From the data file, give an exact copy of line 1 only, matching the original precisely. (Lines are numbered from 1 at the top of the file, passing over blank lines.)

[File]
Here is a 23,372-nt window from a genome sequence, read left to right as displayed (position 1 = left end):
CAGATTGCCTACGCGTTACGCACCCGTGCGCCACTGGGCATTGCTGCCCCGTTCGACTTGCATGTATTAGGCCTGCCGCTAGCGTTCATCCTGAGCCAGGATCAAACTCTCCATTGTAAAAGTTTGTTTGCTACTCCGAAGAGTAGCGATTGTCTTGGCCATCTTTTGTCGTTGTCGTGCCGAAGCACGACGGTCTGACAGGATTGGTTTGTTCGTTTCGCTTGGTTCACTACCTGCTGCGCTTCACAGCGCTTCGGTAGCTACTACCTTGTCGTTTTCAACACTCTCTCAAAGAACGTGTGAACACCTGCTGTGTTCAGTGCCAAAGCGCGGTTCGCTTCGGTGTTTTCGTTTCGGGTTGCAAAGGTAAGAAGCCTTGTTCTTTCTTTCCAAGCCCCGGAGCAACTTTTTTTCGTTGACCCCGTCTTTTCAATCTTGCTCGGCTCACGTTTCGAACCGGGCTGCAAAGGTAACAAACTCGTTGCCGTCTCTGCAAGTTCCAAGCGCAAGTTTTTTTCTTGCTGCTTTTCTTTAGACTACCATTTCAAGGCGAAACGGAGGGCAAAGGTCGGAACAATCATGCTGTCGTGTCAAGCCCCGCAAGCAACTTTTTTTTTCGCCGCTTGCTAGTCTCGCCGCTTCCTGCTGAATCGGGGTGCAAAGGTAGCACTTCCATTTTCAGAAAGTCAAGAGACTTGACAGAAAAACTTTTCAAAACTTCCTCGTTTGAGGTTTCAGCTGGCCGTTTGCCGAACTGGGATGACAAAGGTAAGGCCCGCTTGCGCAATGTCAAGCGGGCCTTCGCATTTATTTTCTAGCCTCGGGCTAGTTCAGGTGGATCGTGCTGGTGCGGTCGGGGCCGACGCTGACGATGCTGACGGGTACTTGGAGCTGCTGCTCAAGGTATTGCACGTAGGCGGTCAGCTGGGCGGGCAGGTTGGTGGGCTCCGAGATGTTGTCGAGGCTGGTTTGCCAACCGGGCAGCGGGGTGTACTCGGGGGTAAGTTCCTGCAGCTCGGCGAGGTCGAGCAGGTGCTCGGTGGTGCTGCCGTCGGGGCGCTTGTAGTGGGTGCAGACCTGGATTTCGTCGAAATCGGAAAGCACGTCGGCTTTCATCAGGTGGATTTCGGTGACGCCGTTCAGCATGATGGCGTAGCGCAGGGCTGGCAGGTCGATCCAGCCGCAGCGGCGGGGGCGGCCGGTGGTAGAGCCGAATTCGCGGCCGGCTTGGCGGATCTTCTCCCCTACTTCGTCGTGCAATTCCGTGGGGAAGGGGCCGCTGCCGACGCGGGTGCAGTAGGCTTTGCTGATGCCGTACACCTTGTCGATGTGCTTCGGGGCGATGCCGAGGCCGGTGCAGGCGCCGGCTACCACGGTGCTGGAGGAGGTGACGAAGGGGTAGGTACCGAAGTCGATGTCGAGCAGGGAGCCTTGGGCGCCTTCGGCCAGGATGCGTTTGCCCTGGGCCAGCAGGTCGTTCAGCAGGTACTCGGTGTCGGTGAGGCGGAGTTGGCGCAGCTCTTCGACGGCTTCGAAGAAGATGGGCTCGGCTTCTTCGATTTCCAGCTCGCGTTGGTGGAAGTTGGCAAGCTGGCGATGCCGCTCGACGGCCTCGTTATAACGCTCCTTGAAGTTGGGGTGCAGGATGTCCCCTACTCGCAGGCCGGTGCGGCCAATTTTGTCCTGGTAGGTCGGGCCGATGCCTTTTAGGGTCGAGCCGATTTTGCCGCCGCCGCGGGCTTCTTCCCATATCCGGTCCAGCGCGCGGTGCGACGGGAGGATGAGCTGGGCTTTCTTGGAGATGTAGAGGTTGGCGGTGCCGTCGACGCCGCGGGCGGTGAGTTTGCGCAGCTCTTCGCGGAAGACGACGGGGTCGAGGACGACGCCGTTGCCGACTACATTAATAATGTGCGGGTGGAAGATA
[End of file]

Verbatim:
Here is a 23,372-nt window from a genome sequence, read left to right as displayed (position 1 = left end):